Peter has a Masters degree in health and social care management, a BSc Hons degree in Health & Safety (H&S) and is a chartered member of the Institute of Occupational H&S (CMIOSH). He has significant experince in the public sector with over 25 years experience; which includes 3 local authorities and 4 NHS providers. He manages the full range of OH services for staff and supports the wellbeing agenda to ensure staff are happy healthy and here. He has a Masters in Philosophy (M/Phil); published papers on leadership behaviour in the British Journal of Healthcare Management (2012 & 2015); American Journal of Public Health (2014). Peer reviews papers for the British Medical Journal. Written a chapter on Management Culture within the NHS, Patient Safety Culture, Theory Methods & Practice (2014). Presented & chaired at International Patient Qulaity & Safety (Q&S) Conferences in the UK, Saudi Arabia & Abu Dhabi (2013) IOSH conferences (2014 & 2015). Key note speaker presenting findings of M/Phil research ‘Examining Commissioners Leadership Behaviour’ at the European Union of Preventative Research (EU Commission) Slovenia October 2015, IOSH Middle East Conference Oman April 2016 and Public Health Primary Care Conference May 2016 NEC Birmingham UK. Peter is passionate about improving Q&S in healthcare and keen to present at future confereces on his specialised subject.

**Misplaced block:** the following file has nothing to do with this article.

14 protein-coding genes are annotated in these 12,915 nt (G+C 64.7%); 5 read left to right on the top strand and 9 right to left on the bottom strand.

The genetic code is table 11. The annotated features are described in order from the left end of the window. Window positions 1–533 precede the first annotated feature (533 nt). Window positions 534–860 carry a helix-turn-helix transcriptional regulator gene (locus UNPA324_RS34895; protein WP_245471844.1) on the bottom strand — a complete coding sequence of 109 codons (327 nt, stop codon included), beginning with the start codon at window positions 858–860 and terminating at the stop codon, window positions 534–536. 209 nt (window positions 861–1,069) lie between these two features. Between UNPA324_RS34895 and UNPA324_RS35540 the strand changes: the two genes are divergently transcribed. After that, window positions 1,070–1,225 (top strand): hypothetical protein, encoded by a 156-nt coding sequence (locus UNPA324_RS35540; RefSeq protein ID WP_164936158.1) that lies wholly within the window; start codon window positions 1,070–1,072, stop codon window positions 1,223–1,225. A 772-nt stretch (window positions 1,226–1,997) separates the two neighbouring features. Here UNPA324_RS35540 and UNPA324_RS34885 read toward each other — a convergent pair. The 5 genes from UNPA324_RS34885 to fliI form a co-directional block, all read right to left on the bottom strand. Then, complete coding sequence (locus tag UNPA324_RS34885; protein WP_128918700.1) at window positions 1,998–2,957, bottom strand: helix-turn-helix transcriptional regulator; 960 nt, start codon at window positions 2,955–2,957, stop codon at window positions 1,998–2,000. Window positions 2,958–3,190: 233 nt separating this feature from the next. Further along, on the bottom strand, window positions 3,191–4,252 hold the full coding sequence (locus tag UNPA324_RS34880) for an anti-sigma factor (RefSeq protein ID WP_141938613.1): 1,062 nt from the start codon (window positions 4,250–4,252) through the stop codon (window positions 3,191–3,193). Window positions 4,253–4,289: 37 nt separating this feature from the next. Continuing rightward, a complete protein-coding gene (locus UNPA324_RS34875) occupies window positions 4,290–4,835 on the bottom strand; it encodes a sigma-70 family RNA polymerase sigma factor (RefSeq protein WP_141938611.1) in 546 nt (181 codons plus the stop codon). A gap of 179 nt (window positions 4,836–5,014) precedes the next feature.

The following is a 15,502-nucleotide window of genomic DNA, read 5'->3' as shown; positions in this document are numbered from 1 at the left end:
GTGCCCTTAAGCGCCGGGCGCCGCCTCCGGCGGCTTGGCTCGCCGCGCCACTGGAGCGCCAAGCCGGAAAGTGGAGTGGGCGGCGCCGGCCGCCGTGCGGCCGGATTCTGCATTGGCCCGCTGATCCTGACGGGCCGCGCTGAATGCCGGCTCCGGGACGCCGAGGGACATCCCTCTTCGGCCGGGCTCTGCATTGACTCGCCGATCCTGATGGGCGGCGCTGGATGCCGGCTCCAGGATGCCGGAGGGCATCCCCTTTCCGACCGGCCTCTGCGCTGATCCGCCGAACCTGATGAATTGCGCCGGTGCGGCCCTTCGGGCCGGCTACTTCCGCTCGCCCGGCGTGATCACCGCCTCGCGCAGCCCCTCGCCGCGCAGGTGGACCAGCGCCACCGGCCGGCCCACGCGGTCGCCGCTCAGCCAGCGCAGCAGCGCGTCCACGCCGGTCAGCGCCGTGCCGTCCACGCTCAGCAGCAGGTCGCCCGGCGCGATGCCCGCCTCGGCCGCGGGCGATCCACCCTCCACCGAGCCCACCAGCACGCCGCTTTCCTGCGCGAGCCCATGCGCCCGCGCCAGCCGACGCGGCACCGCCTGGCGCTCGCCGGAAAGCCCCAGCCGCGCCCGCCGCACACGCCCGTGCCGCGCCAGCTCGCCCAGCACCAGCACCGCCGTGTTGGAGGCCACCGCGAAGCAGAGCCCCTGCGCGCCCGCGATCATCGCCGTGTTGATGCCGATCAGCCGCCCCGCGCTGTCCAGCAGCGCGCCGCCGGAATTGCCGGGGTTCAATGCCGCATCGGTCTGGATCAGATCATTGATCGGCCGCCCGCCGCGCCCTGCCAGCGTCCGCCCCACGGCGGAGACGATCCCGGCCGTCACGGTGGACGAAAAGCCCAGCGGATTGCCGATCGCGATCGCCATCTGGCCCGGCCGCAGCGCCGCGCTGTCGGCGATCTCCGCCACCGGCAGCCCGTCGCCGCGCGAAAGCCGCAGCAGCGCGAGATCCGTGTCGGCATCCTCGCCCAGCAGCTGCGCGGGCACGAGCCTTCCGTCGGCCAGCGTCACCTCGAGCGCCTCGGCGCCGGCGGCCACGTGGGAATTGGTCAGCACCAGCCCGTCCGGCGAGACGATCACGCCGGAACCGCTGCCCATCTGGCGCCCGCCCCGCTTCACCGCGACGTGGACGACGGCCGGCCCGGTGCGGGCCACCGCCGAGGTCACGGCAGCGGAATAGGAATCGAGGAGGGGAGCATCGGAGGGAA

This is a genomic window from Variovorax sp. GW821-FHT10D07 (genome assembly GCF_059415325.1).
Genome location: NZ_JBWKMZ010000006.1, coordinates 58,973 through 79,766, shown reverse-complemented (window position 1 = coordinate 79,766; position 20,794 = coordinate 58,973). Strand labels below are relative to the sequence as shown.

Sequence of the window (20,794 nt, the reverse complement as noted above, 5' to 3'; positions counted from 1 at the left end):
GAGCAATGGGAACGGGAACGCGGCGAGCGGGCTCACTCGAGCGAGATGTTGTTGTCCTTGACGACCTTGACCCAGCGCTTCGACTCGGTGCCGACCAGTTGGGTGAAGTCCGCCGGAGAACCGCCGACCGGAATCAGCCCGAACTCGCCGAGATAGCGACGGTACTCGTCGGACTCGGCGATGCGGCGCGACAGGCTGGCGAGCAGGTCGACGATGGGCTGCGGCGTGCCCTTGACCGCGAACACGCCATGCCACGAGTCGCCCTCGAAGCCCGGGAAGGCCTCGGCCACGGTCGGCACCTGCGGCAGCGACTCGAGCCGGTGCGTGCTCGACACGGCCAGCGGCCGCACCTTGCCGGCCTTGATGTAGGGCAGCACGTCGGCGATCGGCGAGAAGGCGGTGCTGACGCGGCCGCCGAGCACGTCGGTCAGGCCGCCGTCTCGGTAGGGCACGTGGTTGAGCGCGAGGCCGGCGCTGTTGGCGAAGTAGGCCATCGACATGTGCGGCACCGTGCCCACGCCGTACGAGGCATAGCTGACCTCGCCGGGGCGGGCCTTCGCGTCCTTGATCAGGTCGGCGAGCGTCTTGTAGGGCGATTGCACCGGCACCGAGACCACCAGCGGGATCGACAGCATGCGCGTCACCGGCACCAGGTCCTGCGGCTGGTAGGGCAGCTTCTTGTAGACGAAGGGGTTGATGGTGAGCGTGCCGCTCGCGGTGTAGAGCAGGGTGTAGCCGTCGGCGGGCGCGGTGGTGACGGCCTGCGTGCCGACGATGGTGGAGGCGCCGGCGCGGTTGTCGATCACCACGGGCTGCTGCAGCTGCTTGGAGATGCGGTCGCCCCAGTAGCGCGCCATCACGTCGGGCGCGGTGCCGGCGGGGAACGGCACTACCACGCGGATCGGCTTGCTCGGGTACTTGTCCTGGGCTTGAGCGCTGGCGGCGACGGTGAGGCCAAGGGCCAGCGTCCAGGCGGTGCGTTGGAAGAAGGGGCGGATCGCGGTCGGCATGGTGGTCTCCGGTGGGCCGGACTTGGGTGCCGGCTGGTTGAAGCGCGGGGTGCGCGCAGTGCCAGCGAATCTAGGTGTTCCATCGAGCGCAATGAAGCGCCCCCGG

Clinical commissioning groups (CCGs) now control around two-thirds of the NHS budget, influencing healthcare provider priorities and playing a key role in implementing the NHS plan. However, significant failures in healthcare have highlighted a dissonance between expressed values of leaders and everyday routine practices. This research explores the leadership behaviour of commissioners and the role it plays in determining quality and safety (Q&S) in healthcare. The research took a two phase approach: phase 1 used focused video ethnography to observe commissioners in a mock board room setting; phase 2 employed a quantative questionnaire to determine the leadership behaviours that subordinates would expect their commissioners to adopt. The findings of this research identified that the leadership style most prevalent within the commissioners was transactional in nature. The questionnaire to subordinates of commissioners identified that transformational leadership had the best outcome on staff performance if this was linked to positive leadership style. In addition, commissioners appear to lack consistency when analysing risks effectively and holding providers to account, citing issues such as ‘professional drift’ and concerns over further scrutiny, as validation for this approach. This confusion of leadership behaviours, allied with poor analyse of risk leaves commissioners prone to repeating previous healthcare failures and the poor outomes for staff and patient care.